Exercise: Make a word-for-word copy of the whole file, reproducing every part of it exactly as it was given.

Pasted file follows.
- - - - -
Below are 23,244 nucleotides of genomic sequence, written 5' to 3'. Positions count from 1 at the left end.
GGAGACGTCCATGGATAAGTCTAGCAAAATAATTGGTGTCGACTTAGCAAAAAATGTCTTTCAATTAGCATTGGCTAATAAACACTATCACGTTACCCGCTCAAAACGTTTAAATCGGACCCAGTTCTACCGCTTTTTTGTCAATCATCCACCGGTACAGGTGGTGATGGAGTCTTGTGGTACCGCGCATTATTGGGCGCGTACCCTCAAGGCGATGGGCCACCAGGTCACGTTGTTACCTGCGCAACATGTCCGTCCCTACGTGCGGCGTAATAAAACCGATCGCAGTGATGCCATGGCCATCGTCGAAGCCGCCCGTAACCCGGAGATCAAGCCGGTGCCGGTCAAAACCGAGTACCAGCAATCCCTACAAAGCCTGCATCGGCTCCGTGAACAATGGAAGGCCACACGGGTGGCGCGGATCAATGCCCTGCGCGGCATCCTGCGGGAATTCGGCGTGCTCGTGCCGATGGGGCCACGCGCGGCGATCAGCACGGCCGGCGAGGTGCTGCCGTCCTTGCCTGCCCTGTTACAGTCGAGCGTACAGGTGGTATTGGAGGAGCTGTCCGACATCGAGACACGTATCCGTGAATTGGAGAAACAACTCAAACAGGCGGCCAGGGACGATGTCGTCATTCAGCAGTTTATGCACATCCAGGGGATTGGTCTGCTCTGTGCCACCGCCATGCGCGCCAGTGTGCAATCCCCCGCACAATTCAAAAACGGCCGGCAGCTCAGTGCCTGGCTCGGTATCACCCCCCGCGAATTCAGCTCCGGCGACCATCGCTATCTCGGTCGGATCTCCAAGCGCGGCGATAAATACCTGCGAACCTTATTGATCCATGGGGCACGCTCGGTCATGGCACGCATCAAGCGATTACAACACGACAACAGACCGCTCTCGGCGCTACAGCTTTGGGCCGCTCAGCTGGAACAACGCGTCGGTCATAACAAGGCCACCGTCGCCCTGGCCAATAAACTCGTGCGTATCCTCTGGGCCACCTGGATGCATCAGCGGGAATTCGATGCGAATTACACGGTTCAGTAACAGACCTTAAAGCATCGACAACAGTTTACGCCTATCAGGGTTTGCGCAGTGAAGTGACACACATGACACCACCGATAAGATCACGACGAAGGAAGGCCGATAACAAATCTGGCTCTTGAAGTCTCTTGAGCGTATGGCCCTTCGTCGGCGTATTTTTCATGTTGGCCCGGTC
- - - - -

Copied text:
Below are 23,244 nucleotides of genomic sequence, written 5' to 3'. Positions count from 1 at the left end.
GGAGACGTCCATGGATAAGTCTAGCAAAATAATTGGTGTCGACTTAGCAAAAAATGTCTTTCAATTAGCATTGGCTAATAAACACTATCACGTTACCCGCTCAAAACGTTTAAATCGGACCCAGTTCTACCGCTTTTTTGTCAATCATCCACCGGTACAGGTGGTGATGGAGTCTTGTGGTACCGCGCATTATTGGGCGCGTACCCTCAAGGCGATGGGCCACCAGGTCACGTTGTTACCTGCGCAACATGTCCGTCCCTACGTGCGGCGTAATAAAACCGATCGCAGTGATGCCATGGCCATCGTCGAAGCCGCCCGTAACCCGGAGATCAAGCCGGTGCCGGTCAAAACCGAGTACCAGCAATCCCTACAAAGCCTGCATCGGCTCCGTGAACAATGGAAGGCCACACGGGTGGCGCGGATCAATGCCCTGCGCGGCATCCTGCGGGAATTCGGCGTGCTCGTGCCGATGGGGCCACGCGCGGCGATCAGCACGGCCGGCGAGGTGCTGCCGTCCTTGCCTGCCCTGTTACAGTCGAGCGTACAGGTGGTATTGGAGGAGCTGTCCGACATCGAGACACGTATCCGTGAATTGGAGAAACAACTCAAACAGGCGGCCAGGGACGATGTCGTCATTCAGCAGTTTATGCACATCCAGGGGATTGGTCTGCTCTGTGCCACCGCCATGCGCGCCAGTGTGCAATCCCCCGCACAATTCAAAAACGGCCGGCAGCTCAGTGCCTGGCTCGGTATCACCCCCCGCGAATTCAGCTCCGGCGACCATCGCTATCTCGGTCGGATCTCCAAGCGCGGCGATAAATACCTGCGAACCTTATTGATCCATGGGGCACGCTCGGTCATGGCACGCATCAAGCGATTACAACACGACAACAGACCGCTCTCGGCGCTACAGCTTTGGGCCGCTCAGCTGGAACAACGCGTCGGTCATAACAAGGCCACCGTCGCCCTGGCCAATAAACTCGTGCGTATCCTCTGGGCCACCTGGATGCATCAGCGGGAATTCGATGCGAATTACACGGTTCAGTAACAGACCTTAAAGCATCGACAACAGTTTACGCCTATCAGGGTTTGCGCAGTGAAGTGACACACATGACACCACCGATAAGATCACGACGAAGGAAGGCCGATAACAAATCTGGCTCTTGAAGTCTCTTGAGCGTATGGCCCTTCGTCGGCGTATTTTTCATGTTGGCCCGGTC